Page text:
Councillors and committees
London Living Wage
- Meeting of Policy and Finance Committee, Thursday 2 July 2015 7:30 pm (Item 10.)
- View the background to item 10.
To provide information to the Committee to enable it to consider implementation of the London Living Wage
The Committee gave consideration to the implications of adopting the London Living Wage (LLW) for directly employed and agency staff in accordance with the request of Council at its meeting on 15 January.
Members noted that all but four of the 33 London boroughs, and a number of high profile public sector employers, now had a minimum pay rate at the LLW level of £9.15 per hour or higher, although 17 did not adhere to all parts of the commitment. The Council’s lowest hourly pay rate was £8.67, some 33% higher than the National Minimum Wage of £6.50 per hour. A number of initiatives to remove the lowest pay points and give pay awards weighted towards the lowest earners had brought recent relative improvement lowest rate of pay. However, some 272 staff, comprising 223 in schools, which were not obliged to follow the Council’s pay recommendations, and 49 others (15 of whom were in the Household Reuse and Recycling Centres) received less than the LLW.
The Committee took the view that it was not desirable to immediately increase basic pay rates to the LLW level. This would be costly, create contractual implications should the Council ever wish to change its policy, would include payments for overtime and to casual workers at the LLW level, which was not a requirement of the LLW, and technically complex to implement and operate given the need to maintain existing pay rates for schools which chose not to adopt the Living Wage.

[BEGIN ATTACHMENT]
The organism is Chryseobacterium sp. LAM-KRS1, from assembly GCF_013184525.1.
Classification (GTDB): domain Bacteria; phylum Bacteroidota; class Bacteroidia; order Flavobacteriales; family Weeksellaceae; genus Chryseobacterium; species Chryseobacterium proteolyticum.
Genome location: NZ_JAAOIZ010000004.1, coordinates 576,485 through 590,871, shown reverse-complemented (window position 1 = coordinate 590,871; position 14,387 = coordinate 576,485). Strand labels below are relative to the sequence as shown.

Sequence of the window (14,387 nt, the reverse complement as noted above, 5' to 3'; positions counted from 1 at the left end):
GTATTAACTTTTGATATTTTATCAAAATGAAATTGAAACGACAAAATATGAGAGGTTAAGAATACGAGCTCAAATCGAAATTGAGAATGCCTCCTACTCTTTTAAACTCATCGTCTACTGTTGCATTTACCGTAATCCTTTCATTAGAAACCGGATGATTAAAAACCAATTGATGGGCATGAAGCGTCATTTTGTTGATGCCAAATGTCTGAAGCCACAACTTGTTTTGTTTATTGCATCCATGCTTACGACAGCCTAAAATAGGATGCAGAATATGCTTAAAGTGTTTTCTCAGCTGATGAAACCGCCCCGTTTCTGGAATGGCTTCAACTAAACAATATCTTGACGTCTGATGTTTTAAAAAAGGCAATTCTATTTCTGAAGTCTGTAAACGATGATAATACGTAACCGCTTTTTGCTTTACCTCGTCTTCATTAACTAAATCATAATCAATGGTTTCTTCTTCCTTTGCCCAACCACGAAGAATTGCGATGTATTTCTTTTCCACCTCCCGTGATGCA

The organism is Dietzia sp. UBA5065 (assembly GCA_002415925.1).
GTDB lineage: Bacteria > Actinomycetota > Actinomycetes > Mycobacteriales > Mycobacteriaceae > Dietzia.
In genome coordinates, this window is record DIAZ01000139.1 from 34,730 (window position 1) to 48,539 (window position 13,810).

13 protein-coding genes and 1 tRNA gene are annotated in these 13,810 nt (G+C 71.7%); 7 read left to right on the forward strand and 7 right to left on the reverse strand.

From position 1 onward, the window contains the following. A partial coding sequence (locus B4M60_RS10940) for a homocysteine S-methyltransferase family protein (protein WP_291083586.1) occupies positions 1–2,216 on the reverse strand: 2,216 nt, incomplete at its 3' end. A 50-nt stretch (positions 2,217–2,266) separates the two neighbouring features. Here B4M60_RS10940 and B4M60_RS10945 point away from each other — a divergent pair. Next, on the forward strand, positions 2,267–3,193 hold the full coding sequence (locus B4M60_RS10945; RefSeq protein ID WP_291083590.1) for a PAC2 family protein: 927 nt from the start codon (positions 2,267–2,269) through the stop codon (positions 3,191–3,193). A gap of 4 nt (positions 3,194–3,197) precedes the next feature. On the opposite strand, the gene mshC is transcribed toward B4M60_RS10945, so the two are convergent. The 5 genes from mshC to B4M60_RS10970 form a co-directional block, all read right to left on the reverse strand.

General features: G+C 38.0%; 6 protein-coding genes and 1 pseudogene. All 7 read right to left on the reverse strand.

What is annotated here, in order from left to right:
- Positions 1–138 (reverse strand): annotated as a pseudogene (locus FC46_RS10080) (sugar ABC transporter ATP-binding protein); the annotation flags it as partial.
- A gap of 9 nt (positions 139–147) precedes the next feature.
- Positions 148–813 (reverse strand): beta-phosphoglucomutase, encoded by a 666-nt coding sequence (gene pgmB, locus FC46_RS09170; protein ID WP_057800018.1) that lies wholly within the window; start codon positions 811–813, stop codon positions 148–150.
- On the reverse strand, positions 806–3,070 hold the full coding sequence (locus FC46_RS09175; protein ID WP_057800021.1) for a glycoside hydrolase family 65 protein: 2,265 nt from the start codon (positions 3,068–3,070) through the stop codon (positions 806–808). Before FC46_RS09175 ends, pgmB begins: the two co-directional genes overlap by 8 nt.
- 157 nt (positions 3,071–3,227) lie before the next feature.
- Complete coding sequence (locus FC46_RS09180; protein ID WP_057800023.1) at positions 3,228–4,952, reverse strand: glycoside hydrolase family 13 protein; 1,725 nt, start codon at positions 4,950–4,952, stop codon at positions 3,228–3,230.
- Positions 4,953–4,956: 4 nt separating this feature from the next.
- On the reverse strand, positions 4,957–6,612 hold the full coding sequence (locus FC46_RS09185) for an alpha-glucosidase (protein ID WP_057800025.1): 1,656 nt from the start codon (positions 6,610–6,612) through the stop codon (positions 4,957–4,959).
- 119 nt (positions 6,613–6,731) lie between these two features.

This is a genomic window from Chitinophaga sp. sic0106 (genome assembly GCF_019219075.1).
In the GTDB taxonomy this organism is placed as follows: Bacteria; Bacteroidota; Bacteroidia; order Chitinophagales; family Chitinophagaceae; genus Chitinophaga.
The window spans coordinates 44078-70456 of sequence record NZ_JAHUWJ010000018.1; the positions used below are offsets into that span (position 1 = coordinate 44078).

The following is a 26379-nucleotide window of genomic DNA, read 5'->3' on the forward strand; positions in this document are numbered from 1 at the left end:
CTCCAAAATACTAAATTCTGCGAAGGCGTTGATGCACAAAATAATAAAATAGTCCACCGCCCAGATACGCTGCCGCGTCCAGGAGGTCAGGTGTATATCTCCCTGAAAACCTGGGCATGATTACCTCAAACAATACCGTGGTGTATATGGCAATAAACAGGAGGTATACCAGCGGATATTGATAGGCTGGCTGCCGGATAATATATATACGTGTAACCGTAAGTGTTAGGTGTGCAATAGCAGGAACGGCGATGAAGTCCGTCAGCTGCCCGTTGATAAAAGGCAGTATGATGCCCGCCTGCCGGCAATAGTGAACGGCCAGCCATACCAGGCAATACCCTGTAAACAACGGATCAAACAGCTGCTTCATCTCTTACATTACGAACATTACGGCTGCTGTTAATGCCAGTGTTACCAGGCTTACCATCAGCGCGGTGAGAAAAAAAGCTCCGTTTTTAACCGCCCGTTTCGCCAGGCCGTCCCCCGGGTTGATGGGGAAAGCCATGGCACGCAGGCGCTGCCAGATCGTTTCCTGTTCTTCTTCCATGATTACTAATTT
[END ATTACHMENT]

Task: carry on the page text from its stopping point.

As the rate of increase of the LLW was outside the Council’s influence, and as future local government pay settlements could further reduce or remove the difference from the London Living Wage, it was therefore agreed to achieve LLW pay rates by paying to staff within scope a one off individual supplement at the end of the current financial year, and in subsequent years if re-approved. The supplement would bring salary for basic hours worked up to the LLW in retrospect. It would be pensionable but non-contractual and not paid to otherwise eligible staff who had left the Council’s employment prior to 31st March. It would not apply to overtime hours or casual workers. This would allow the Council to commit to the current LLW level but have the flexibility to reconsider annually and to permit some schools to opt in to the arrangement and others not. Based on current pay scales the cost of implementation would be £49,535. The maximum cost for implementation in schools would amount to £42,627 although the decision to implement would, in each case, be for individual governing bodies. Costs of £58,568 in respect of the Household Waste and Recycling Centre were unlikely to be incurred because the service was due to be contracted out in October 2015 and staff transferred to the successful bidder.
It was agreed that Schools should be notified of the Council’s decision and encouraged to adopt the same approach.
RESOLVED that –
1) the Council adopts the London Living Wage from 1 April 2016, and implements it by a retrospective payment, the following March, of the difference between the London Living Wage then in force (pro rata), and normal basic pay;
2) overtime pay and payments to casual workers be excluded from the provisions set out in 1) above, in line with the expectations of the Living Wage Foundation;
3) school governing bodies be encouraged to take similar action; and
4) the policy be regularly reviewed in the light of local government pay settlements.
Voting – Unanimous
- London Living Wage Report, item 10. PDF 62 KB View as HTML (10./1) 25 KB
- Annex 1 - Costs of Implementation, item 10. PDF 57 KB